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A Good Relationship Is About Give and Take. Never Let It Be One-Sided

A Good Relationship Is About Give and Take. Never Let It Be One-Sided

We all know that relationships are about giving and making compromises, but even if we try to do our best, we end up being ignored, not feeling satisfied or appreciated, or not being able to keep the relationships strong.

What if I told you that the solution to understanding this and doing something about it lies in a psychological theory?

What is The Social Exchange Theory?

The Social Exchange Theory is an interesting term, used to describe the relationship between two people as an exchange process.

The give and take approach plays a big role, but so does our perception of how meaningful this is, what the deserve, and what we think we are investing in this.

According to experts [1], the theory

‘assumes that all human relationships are a matter of costs and rewards and people evaluate the worth of their relationship to make a rational decision of whether or not to progress.’

How Does The Theory Look Like in Real Life?

This doesn’t apply only to romantic relationships , though, but to every situation from life where 2 parties interact. And if you think about it, you’ve already seen this in action.

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If you don’t feel like your efforts at work are noticed, you might start thinking about making it clear that you can easily leave and find a new job.

Investing more time in choosing a present for a friend, be it with or without an occasion, will unconsciously make you expect him to react in a certain way. But when he or she just says ‘Thanks.’ and continues to do something else, you’ll end up disappointed. That’s when you might consider the fact that this friendship isn’t worth the investment of your time and energy, and you should see this person less often so that you don’t feel like that again.

These are just simple examples of how the social exchange theory works.

But you might be asking, why does this happen, and how exactly?

Well, here’s how the process looks like for us, regardless of who the other person is:

It begins with what we think we deserve.

If you’ve always had bad relationships, you won’t really expect to be treated with respect by new people either, so that will make you put up with those who don’t deserve your attention. But because you’ve seen plenty of this in the past and are okay with it now, you won’t notice it and will think this is the best you can get;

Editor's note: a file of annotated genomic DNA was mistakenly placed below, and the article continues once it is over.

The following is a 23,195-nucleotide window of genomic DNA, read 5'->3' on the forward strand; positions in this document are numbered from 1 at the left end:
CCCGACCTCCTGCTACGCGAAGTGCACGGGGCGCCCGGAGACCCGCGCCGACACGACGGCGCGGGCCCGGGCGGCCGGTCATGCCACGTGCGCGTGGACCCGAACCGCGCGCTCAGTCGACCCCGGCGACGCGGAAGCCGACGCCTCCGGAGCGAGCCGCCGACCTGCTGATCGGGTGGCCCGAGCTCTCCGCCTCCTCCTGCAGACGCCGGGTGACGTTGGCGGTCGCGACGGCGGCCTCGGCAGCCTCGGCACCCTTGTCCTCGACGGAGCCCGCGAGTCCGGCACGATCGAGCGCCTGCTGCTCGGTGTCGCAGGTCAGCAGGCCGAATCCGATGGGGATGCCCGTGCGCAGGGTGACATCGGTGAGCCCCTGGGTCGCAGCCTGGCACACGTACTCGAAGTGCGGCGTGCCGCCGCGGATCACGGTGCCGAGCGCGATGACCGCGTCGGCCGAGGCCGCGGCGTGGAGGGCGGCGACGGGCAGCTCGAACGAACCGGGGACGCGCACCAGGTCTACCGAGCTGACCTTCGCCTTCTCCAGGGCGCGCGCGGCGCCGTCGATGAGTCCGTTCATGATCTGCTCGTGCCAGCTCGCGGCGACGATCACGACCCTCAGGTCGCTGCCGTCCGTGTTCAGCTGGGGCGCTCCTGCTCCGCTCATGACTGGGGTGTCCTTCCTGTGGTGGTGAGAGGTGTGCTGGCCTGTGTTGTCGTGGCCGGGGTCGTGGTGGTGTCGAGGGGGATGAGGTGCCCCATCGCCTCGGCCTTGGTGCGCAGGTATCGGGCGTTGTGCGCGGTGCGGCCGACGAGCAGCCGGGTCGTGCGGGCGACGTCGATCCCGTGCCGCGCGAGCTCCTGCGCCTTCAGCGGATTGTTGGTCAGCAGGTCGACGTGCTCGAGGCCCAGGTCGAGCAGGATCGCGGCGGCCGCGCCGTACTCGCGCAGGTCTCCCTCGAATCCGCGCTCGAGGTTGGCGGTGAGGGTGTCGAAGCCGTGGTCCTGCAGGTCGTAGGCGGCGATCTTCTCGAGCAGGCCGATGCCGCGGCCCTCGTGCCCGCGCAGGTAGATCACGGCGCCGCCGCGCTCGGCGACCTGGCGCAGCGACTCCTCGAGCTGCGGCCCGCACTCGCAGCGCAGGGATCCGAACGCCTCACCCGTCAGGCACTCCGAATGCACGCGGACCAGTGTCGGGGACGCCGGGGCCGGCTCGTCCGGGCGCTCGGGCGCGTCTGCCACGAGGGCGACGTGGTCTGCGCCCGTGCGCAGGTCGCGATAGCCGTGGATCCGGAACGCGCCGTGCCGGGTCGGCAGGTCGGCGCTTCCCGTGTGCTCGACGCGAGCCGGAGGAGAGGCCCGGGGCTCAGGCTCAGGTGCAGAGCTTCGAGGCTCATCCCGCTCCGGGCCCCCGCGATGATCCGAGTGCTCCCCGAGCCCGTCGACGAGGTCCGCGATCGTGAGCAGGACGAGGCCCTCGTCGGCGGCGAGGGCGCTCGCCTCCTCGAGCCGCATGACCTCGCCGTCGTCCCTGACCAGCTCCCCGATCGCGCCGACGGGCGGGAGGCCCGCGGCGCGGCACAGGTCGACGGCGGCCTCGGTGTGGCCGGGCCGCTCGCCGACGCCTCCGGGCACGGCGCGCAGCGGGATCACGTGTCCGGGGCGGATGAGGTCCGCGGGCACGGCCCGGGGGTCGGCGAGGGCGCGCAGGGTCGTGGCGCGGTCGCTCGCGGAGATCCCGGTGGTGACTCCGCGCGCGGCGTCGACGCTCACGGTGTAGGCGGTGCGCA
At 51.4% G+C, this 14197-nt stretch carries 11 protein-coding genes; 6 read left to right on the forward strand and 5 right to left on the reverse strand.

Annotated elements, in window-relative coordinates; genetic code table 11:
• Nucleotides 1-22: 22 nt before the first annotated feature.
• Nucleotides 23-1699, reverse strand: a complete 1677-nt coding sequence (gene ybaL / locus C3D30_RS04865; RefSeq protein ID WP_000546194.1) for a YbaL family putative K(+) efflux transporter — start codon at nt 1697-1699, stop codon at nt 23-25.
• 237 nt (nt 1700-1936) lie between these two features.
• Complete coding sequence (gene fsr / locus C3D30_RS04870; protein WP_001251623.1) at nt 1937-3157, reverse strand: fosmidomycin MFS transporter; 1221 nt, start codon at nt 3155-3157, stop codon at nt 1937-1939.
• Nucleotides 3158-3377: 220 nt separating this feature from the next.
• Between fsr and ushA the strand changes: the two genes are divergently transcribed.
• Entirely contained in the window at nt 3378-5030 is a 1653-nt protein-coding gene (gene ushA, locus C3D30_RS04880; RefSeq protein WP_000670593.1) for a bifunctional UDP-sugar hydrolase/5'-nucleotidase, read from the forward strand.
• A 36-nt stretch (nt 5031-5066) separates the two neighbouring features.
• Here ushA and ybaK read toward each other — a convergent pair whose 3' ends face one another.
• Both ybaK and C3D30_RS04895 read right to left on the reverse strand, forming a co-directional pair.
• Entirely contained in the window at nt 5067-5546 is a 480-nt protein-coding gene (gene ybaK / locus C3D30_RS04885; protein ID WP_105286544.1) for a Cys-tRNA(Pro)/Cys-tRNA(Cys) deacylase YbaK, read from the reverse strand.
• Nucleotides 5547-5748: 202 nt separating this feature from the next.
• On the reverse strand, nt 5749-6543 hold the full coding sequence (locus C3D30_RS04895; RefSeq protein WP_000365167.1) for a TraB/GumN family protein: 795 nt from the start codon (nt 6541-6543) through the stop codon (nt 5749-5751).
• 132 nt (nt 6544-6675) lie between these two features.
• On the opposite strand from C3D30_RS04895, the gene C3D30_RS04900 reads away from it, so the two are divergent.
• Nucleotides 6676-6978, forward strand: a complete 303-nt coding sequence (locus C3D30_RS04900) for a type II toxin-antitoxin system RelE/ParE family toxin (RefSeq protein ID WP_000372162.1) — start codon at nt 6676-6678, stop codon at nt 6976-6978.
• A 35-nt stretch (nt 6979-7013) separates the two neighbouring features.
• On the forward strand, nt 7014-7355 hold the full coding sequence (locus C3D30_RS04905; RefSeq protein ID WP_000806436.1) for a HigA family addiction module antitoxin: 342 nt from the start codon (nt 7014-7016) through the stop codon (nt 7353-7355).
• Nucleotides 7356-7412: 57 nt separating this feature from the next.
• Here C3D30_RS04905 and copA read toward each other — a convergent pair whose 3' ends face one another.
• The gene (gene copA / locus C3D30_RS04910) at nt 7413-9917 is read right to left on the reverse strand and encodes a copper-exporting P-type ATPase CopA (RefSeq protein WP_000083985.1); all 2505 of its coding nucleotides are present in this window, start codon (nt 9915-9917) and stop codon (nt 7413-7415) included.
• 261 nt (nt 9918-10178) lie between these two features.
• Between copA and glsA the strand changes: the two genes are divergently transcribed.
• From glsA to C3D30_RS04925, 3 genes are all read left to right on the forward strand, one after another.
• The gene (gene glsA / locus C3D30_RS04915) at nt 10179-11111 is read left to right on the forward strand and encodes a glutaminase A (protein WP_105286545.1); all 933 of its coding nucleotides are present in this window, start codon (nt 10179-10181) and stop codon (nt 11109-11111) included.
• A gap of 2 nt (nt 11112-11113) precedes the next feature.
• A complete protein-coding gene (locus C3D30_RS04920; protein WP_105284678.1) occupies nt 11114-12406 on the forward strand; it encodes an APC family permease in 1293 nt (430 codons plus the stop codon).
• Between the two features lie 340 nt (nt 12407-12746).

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Calculating the possible outcomes

Leaving your job with confidence would only be possible if you feel sure that you’ll find something else, and as good, soon. If not, if you’ll have a much lower salary at the new place, or if it’s far away from your home, you might decide to stay where you are now and accept that it’s the best you can get at this moment;

Your definition of fairness

In the end of the day, all that matters is what you think is fair. Depending on how we define this, we create a level of comparison in our heads and evaluate all our interactions with other people based on this. In some cases you’ll give more, in others you’ll expect to get more out of the relationship.

All these combined are how the social exchange theory works.

It’s all about finding the balance between what we give and what we receive. Unfortunately, the balance in all areas of life is usually the hardest thing to achieve. Especially when talking about social life, when other people are involved and we rarely know what’s going on in their heads.

But the importance of this psychological set of ideas is undeniable. Once we truly grasp its meaning and how it happens, we’ll be more conscious when deciding whether or not we should keep someone in our lives.

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Now that we’ve defined the theory and know why it matters, let’s see how we can use it to our advantage and actually form better relationships.

Steps to Take to Improve Our Relationships

1. Think before you act, and before you ask.

That’s a great mindset shift you can make if you want to never feel like you’re giving more where it’s not appreciated , and to make sure you’re investing as much as the other person in this.